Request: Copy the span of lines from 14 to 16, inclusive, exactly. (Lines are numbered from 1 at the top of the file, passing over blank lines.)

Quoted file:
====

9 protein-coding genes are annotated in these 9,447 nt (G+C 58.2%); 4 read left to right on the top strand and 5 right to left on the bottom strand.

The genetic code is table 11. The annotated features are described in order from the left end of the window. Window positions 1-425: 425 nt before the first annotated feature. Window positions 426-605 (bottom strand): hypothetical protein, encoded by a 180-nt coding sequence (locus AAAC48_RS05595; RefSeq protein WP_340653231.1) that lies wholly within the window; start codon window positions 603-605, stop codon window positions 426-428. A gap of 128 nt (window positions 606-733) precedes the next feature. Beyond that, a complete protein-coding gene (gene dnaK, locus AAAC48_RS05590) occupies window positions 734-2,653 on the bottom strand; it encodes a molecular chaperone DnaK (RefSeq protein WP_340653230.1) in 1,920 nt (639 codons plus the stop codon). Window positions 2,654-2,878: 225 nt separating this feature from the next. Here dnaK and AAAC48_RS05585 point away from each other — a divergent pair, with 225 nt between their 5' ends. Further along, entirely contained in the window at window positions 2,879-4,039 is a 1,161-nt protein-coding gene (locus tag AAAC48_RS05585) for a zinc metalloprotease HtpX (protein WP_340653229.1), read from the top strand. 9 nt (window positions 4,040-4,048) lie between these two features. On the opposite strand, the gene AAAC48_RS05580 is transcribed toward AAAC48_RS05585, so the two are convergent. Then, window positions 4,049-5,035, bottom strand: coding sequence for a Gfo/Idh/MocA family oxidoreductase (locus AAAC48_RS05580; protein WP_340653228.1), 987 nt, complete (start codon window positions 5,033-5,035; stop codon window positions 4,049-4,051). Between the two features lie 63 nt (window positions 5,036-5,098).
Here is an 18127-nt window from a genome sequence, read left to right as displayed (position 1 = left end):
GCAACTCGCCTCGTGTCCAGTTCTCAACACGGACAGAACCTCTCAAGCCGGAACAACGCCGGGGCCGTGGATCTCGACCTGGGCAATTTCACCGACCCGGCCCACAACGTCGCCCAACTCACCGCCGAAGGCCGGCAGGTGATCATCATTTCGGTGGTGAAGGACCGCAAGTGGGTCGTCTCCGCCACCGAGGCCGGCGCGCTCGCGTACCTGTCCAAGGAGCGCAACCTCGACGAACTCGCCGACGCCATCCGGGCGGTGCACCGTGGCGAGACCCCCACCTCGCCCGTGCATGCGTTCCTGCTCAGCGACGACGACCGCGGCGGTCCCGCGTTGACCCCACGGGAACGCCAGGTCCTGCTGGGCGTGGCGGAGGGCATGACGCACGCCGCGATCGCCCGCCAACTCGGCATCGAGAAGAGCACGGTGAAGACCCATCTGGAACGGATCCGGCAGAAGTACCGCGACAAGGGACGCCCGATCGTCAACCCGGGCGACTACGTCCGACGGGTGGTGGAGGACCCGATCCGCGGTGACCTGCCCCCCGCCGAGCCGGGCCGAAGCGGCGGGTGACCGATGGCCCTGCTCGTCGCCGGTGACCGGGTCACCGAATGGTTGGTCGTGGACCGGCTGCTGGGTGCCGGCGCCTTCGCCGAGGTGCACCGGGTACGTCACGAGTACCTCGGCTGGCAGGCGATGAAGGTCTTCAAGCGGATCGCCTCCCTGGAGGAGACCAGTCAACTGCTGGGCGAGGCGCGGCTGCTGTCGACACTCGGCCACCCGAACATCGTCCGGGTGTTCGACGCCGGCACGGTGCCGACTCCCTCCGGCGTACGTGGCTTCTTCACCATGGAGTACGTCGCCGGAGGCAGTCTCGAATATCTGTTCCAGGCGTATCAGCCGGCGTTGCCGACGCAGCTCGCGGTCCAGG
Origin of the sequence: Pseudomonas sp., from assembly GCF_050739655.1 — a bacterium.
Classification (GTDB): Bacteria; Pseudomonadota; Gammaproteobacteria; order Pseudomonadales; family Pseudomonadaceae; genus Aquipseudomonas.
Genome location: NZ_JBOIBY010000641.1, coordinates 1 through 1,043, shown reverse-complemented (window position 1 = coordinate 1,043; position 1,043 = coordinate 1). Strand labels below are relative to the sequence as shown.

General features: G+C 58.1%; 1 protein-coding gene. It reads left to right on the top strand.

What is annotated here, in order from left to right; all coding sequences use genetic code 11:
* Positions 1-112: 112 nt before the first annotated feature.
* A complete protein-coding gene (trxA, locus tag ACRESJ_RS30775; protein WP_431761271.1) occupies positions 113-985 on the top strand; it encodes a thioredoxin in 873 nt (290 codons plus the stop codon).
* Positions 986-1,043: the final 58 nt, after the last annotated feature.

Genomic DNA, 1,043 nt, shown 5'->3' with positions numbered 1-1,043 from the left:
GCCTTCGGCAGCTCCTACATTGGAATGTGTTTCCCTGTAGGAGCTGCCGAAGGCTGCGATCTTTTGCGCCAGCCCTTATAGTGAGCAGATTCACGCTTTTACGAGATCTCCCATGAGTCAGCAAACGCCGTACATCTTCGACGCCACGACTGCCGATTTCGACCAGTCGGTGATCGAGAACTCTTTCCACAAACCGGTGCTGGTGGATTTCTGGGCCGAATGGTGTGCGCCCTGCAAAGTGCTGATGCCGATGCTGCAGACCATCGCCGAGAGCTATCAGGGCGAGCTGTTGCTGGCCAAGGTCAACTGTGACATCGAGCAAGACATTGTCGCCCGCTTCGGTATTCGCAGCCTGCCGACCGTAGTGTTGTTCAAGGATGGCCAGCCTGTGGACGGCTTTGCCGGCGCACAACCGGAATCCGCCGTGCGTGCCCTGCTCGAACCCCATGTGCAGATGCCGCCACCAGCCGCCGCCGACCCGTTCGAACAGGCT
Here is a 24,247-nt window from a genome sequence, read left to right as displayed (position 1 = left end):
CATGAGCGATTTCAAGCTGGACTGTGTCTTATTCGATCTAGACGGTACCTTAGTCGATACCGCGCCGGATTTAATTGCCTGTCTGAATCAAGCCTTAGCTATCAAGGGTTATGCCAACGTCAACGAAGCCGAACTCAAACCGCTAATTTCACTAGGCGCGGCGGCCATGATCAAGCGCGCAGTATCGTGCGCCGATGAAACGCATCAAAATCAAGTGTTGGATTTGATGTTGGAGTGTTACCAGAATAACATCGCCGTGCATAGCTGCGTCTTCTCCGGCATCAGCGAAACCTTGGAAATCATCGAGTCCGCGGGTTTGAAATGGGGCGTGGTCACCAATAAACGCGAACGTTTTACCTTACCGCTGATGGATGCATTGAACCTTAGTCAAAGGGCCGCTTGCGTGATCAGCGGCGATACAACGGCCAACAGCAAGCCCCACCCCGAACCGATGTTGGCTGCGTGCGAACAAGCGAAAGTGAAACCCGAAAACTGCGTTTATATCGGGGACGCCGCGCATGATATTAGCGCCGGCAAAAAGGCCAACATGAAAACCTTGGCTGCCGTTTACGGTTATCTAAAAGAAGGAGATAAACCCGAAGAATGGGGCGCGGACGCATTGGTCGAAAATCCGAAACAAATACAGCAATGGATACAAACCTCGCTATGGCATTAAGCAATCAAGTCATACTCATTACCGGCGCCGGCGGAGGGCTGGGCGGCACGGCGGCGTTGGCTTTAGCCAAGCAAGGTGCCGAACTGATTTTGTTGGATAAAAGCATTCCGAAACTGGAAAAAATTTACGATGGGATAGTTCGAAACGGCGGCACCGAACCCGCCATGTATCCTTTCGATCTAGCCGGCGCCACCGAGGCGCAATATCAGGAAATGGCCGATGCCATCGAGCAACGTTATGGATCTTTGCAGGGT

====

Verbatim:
GCCTTCGGCAGCTCCTACATTGGAATGTGTTTCCCTGTAGGAGCTGCCGAAGGCTGCGATCTTTTGCGCCAGCCCTTATAGTGAGCAGATTCACGCTTTTACGAGATCTCCCATGAGTCAGCAAACGCCGTACATCTTCGACGCCACGACTGCCGATTTCGACCAGTCGGTGATCGAGAACTCTTTCCACAAACCGGTGCTGGTGGATTTCTGGGCCGAATGGTGTGCGCCCTGCAAAGTGCTGATGCCGATGCTGCAGACCATCGCCGAGAGCTATCAGGGCGAGCTGTTGCTGGCCAAGGTCAACTGTGACATCGAGCAAGACATTGTCGCCCGCTTCGGTATTCGCAGCCTGCCGACCGTAGTGTTGTTCAAGGATGGCCAGCCTGTGGACGGCTTTGCCGGCGCACAACCGGAATCCGCCGTGCGTGCCCTGCTCGAACCCCATGTGCAGATGCCGCCACCAGCCGCCGCCGACCCGTTCGAACAGGCT
Here is a 24,247-nt window from a genome sequence, read left to right as displayed (position 1 = left end):
CATGAGCGATTTCAAGCTGGACTGTGTCTTATTCGATCTAGACGGTACCTTAGTCGATACCGCGCCGGATTTAATTGCCTGTCTGAATCAAGCCTTAGCTATCAAGGGTTATGCCAACGTCAACGAAGCCGAACTCAAACCGCTAATTTCACTAGGCGCGGCGGCCATGATCAAGCGCGCAGTATCGTGCGCCGATGAAACGCATCAAAATCAAGTGTTGGATTTGATGTTGGAGTGTTACCAGAATAACATCGCCGTGCATAGCTGCGTCTTCTCCGGCATCAGCGAAACCTTGGAAATCATCGAGTCCGCGGGTTTGAAATGGGGCGTGGTCACCAATAAACGCGAACGTTTTACCTTACCGCTGATGGATGCATTGAACCTTAGTCAAAGGGCCGCTTGCGTGATCAGCGGCGATACAACGGCCAACAGCAAGCCCCACCCCGAACCGATGTTGGCTGCGTGCGAACAAGCGAAAGTGAAACCCGAAAACTGCGTTTATATCGGGGACGCCGCGCATGATATTAGCGCCGGCAAAAAGGCCAACATGAAAACCTTGGCTGCCGTTTACGGTTATCTAAAAGAAGGAGATAAACCCGAAGAATGGGGCGCGGACGCATTGGTCGAAAATCCGAAACAAATACAGCAATGGATACAAACCTCGCTATGGCATTAAGCAATCAAGTCATACTCATTACCGGCGCCGGCGGAGGGCTGGGCGGCACGGCGGCGTTGGCTTTAGCCAAGCAAGGTGCCGAACTGATTTTGTTGGATAAAAGCATTCCGAAACTGGAAAAAATTTACGATGGGATAGTTCGAAACGGCGGCACCGAACCCGCCATGTATCCTTTCGATCTAGCCGGCGCCACCGAGGCGCAATATCAGGAAATGGCCGATGCCATCGAGCAACGTTATGGATCTTTGCAGGGT